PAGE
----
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Relationship Between the Evaporation Rate and Vapor Pressure of Moderately and Highly Volatile Chemicals

Abstract

Volatilization of chemicals can be an important form of dissipation in the environment. Rates of evaporative losses from plant and soil surfaces are useful for estimating the potential for food-related dietary residues and operator and bystander exposure, and can be used as source functions for screening models that predict off-site movement of volatile materials. A regression of evaporation on vapor pressure from three datasets containing 82 pesticidal active ingredients and co-formulants, ranging in vapor pressure from 0.0001 to >30,000 Pa was developed for this purpose with a regression correlation coefficient of 0.98.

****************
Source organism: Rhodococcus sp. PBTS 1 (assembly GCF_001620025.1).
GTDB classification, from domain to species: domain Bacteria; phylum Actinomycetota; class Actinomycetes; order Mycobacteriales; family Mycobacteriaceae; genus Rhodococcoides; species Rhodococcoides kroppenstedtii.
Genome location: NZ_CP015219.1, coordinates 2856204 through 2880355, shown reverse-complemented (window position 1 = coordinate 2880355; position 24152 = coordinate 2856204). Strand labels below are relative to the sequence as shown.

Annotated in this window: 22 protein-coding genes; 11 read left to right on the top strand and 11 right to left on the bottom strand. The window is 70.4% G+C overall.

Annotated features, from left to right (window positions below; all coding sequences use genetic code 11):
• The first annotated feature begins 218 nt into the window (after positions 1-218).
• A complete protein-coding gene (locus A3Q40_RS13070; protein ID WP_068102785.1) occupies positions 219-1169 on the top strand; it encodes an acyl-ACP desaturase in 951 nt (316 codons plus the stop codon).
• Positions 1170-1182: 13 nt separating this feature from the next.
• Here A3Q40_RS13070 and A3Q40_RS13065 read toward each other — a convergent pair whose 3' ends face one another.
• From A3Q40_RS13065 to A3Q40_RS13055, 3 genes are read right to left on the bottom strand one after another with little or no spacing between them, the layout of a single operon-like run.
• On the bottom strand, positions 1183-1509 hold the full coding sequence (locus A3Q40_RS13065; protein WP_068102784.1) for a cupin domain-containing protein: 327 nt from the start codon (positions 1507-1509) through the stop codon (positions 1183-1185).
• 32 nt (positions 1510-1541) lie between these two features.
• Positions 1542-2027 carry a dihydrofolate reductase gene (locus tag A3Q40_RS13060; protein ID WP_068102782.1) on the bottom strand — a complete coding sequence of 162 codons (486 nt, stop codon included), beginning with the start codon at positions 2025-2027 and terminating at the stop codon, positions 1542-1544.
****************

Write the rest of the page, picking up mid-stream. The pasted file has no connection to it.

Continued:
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Correspondence to Ian van Wesenbeeck.

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van Wesenbeeck, I., Driver, J. & Ross, J. Relationship Between the Evaporation Rate and Vapor Pressure of Moderately and Highly Volatile Chemicals. Bull Environ Contam Toxicol 80, 315–318 (2008). https://doi.org/10.1007/s00128-008-9380-2

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Keywords

  • Vapor pressure
  • Evaporation
  • Pesticide
  • Co-formulant